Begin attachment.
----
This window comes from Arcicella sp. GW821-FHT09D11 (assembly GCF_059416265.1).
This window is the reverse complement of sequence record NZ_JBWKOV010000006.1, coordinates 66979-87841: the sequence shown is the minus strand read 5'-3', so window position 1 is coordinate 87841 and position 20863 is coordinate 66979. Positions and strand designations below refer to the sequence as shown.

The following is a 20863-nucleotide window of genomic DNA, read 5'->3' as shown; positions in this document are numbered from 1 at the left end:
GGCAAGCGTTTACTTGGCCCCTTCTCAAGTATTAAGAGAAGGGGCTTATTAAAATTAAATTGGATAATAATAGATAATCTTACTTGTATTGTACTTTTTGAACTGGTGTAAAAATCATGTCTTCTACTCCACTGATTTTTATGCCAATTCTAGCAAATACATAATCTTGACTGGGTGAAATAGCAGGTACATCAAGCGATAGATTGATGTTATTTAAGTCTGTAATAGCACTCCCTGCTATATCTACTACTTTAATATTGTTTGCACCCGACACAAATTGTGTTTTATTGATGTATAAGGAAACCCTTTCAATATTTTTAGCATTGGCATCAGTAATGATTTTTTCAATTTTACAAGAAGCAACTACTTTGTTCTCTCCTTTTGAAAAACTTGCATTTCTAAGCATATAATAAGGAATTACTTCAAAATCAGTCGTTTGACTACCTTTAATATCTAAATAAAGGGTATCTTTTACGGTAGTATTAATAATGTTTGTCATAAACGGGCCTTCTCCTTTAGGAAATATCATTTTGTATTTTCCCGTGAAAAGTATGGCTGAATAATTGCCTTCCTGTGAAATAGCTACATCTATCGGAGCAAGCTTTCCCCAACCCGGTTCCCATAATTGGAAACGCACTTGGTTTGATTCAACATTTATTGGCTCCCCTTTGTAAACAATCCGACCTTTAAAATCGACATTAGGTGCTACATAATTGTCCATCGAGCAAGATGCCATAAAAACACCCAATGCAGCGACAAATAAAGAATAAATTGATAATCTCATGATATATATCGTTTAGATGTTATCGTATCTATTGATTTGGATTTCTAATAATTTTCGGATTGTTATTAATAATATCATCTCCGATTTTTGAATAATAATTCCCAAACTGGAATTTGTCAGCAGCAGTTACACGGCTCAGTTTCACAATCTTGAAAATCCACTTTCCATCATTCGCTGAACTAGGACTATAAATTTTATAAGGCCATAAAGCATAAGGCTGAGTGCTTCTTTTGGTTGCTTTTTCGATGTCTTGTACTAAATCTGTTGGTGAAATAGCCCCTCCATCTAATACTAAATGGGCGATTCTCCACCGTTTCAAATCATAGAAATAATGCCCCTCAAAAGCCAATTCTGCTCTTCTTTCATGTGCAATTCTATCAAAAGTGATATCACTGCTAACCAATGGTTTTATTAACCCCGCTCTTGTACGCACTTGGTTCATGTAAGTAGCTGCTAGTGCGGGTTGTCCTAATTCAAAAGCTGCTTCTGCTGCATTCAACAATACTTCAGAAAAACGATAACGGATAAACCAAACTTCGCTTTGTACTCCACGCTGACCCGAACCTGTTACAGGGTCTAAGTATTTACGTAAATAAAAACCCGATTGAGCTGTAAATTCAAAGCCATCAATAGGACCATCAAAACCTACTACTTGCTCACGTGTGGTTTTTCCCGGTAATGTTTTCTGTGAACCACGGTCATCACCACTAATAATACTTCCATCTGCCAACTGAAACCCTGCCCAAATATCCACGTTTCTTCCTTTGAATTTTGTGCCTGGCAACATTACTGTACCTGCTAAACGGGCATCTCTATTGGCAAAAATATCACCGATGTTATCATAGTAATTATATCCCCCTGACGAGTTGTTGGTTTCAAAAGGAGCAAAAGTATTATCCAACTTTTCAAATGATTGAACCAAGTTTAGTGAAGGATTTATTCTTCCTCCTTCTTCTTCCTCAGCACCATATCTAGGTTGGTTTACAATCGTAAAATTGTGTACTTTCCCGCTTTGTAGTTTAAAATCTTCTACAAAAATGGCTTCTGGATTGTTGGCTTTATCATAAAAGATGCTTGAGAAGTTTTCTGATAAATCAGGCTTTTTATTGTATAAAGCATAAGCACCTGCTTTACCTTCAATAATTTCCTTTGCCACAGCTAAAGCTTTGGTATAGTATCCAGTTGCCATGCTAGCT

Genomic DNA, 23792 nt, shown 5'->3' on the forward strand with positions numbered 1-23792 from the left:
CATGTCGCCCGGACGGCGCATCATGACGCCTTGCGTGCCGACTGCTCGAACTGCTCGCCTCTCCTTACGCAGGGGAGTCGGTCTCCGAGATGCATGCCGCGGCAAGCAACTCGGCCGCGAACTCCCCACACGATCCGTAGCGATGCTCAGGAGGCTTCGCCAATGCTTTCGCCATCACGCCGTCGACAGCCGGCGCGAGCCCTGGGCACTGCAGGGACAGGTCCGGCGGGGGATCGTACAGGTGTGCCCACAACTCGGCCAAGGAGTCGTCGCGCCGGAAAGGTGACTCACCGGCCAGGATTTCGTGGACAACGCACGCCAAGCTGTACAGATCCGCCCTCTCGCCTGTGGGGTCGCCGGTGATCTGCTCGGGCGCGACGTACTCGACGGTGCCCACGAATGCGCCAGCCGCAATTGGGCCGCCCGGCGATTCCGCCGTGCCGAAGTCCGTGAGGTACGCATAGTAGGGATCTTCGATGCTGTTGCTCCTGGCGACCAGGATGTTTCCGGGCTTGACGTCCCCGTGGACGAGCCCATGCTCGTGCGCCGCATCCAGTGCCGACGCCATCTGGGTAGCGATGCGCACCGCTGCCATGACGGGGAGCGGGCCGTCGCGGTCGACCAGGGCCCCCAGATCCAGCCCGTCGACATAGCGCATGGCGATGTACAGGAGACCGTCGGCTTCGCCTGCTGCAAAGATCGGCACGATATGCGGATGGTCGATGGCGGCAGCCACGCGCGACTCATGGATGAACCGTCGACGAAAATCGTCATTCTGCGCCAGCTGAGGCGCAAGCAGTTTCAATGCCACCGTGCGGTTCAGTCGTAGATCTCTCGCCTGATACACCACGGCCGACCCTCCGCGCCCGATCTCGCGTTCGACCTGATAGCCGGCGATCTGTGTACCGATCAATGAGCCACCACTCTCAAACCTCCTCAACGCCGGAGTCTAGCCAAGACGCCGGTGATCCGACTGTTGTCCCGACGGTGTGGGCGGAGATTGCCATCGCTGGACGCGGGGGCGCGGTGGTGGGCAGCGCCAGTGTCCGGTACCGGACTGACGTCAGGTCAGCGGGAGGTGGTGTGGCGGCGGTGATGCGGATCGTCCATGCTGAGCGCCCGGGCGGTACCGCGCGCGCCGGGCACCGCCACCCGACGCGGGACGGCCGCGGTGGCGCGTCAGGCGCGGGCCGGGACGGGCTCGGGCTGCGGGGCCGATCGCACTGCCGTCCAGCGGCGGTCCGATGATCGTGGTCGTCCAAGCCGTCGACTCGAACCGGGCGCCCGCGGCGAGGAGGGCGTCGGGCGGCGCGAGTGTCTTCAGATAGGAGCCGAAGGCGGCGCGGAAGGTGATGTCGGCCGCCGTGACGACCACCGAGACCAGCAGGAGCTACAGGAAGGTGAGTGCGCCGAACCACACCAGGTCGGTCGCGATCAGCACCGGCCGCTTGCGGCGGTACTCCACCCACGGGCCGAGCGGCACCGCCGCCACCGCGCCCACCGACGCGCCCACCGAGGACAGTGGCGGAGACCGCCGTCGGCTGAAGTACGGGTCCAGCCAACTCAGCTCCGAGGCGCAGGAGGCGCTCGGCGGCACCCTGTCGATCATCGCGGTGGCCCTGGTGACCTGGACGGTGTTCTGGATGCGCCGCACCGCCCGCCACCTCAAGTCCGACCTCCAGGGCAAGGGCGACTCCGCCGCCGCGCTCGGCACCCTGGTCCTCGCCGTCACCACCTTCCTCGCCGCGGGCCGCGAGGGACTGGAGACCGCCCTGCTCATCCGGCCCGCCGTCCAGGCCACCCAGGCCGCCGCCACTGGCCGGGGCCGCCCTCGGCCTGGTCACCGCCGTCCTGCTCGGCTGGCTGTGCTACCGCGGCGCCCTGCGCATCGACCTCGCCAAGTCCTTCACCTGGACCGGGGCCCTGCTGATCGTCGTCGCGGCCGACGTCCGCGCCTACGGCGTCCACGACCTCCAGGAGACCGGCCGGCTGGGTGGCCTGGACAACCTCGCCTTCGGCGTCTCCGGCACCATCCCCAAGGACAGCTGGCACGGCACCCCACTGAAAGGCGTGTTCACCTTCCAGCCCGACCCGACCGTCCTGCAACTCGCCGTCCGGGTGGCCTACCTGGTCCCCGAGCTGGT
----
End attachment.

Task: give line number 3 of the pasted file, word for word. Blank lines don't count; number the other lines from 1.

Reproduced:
The following is a 20863-nucleotide window of genomic DNA, read 5'->3' as shown; positions in this document are numbered from 1 at the left end: